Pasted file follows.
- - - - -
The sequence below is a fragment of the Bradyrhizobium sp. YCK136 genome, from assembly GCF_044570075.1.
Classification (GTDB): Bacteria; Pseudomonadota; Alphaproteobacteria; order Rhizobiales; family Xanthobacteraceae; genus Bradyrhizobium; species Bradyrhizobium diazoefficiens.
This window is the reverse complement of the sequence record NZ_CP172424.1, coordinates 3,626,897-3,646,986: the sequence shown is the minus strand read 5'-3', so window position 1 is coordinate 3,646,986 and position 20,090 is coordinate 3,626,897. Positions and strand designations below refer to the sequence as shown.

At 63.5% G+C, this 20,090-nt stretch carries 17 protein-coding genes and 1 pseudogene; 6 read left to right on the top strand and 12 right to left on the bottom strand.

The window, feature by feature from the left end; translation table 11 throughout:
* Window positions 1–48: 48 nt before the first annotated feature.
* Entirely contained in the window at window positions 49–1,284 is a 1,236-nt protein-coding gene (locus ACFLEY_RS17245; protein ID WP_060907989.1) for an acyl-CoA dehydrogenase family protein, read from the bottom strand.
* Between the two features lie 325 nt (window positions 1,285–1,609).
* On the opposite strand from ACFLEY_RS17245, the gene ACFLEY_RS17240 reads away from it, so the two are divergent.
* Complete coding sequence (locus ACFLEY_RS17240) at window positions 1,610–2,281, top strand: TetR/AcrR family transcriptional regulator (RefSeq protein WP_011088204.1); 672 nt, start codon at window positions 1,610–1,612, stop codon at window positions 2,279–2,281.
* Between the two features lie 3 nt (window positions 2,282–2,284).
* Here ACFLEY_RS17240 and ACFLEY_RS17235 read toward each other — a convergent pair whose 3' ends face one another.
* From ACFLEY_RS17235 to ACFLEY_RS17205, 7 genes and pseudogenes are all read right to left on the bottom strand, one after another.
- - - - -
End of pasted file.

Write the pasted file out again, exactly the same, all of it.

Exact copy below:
The sequence below is a fragment of the Bradyrhizobium sp. YCK136 genome, from assembly GCF_044570075.1.
Classification (GTDB): Bacteria; Pseudomonadota; Alphaproteobacteria; order Rhizobiales; family Xanthobacteraceae; genus Bradyrhizobium; species Bradyrhizobium diazoefficiens.
This window is the reverse complement of the sequence record NZ_CP172424.1, coordinates 3,626,897-3,646,986: the sequence shown is the minus strand read 5'-3', so window position 1 is coordinate 3,646,986 and position 20,090 is coordinate 3,626,897. Positions and strand designations below refer to the sequence as shown.

At 63.5% G+C, this 20,090-nt stretch carries 17 protein-coding genes and 1 pseudogene; 6 read left to right on the top strand and 12 right to left on the bottom strand.

The window, feature by feature from the left end; translation table 11 throughout:
* Window positions 1–48: 48 nt before the first annotated feature.
* Entirely contained in the window at window positions 49–1,284 is a 1,236-nt protein-coding gene (locus ACFLEY_RS17245; protein ID WP_060907989.1) for an acyl-CoA dehydrogenase family protein, read from the bottom strand.
* Between the two features lie 325 nt (window positions 1,285–1,609).
* On the opposite strand from ACFLEY_RS17245, the gene ACFLEY_RS17240 reads away from it, so the two are divergent.
* Complete coding sequence (locus ACFLEY_RS17240) at window positions 1,610–2,281, top strand: TetR/AcrR family transcriptional regulator (RefSeq protein WP_011088204.1); 672 nt, start codon at window positions 1,610–1,612, stop codon at window positions 2,279–2,281.
* Between the two features lie 3 nt (window positions 2,282–2,284).
* Here ACFLEY_RS17240 and ACFLEY_RS17235 read toward each other — a convergent pair whose 3' ends face one another.
* From ACFLEY_RS17235 to ACFLEY_RS17205, 7 genes and pseudogenes are all read right to left on the bottom strand, one after another.